Saturday, March 18th, 2017
Kelly O'Shea is a well-known member of the physics teaching Twittersphere and blogger. She has helped found and organize the AAPT Physics Teacher Camps which were held just before the national AAPT meeting in the summers of 2015 and 2016 (and will be again in 2017). She teaches at a small, progressive independent school in New York City and uses the modeling method and standards-based grading in her curriculum. You can read more about her in the AAPT Member Spotlight from February 2016. Kelly was raised in Morton Grove and attended Maine East High School: we welcome a native Chicagoan and Cub fan back to her home turf.
Key Note Talk: Model Development: No Lab Instructions Required
In the Modeling Instruction pedagogy, students begin each unit with a paradigm investigation. They use the model that they build during that experiment as the basis for all of their knowledge in the unit. By using guided inquiry, students design the observational experiment themselves, eliminating the need for lab instructions. Who needs instructions for their own ideas? In teaching students the process of designing an observational experiment, they learn an important scientific ability that they can use again and again to acquire new knowledge.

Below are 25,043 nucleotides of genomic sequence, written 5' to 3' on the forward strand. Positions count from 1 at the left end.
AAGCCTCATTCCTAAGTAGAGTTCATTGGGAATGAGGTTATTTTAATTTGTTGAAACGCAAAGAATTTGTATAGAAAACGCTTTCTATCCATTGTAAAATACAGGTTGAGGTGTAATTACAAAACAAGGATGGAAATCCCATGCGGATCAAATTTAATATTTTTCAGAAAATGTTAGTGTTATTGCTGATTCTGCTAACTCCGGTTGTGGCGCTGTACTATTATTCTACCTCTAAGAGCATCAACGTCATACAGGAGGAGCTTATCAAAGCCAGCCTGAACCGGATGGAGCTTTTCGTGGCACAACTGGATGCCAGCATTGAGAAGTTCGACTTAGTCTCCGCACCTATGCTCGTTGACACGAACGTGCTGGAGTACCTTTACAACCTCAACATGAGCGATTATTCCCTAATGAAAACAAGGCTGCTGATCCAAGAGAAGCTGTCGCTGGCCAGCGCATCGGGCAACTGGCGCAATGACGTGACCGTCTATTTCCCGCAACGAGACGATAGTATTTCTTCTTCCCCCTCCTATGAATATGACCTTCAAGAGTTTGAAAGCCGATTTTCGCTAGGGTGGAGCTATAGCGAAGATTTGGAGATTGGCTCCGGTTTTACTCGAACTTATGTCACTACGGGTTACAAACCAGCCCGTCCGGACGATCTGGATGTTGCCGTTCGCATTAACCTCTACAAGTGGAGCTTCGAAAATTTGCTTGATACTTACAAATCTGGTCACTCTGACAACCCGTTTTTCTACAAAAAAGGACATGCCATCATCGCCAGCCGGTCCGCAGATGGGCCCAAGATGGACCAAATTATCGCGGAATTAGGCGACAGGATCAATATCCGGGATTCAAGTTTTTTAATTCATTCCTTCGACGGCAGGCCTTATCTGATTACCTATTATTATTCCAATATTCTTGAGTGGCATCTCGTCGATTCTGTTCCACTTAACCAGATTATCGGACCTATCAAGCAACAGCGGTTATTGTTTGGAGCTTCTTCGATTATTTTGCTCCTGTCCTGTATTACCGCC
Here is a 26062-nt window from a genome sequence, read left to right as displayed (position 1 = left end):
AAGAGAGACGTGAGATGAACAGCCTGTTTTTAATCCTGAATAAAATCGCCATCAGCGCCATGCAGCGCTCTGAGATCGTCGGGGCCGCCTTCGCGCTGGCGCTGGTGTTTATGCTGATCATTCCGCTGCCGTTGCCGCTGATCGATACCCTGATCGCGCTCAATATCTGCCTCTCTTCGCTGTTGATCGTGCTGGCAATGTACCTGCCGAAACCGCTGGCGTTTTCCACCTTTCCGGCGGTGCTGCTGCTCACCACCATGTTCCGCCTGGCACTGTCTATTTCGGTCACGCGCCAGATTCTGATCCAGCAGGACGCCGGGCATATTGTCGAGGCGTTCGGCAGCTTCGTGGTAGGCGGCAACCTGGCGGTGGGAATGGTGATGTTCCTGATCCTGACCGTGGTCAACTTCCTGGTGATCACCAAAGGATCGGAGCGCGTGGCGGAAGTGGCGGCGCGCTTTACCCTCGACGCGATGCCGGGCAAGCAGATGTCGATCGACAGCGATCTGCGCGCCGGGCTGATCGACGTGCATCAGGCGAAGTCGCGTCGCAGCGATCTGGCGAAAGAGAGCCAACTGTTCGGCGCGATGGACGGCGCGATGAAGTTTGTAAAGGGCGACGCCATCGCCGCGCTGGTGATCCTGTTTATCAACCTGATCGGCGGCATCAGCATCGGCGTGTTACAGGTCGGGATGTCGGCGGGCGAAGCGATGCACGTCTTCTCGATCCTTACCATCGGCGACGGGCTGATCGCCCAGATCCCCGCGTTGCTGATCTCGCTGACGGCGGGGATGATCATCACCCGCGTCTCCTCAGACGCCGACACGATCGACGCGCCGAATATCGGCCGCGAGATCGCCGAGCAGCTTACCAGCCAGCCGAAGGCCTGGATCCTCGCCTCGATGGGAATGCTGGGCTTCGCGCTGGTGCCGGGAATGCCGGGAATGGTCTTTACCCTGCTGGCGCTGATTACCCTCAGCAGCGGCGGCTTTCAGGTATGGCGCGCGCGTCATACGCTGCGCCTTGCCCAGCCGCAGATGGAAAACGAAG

In this talk, I will share some examples of paradigm experiments and class investigations that my students use as the basis for their physics knowledge. I will also share the process for teaching students to design their own observational experiments, give attendees a chance to practice that skill, and talk about the work I have done recently in figuring out ways to assess those skills and lab work authentically.
Workshop (1-4 pm): Facilitating Student-to-Student Discourse with Whiteboards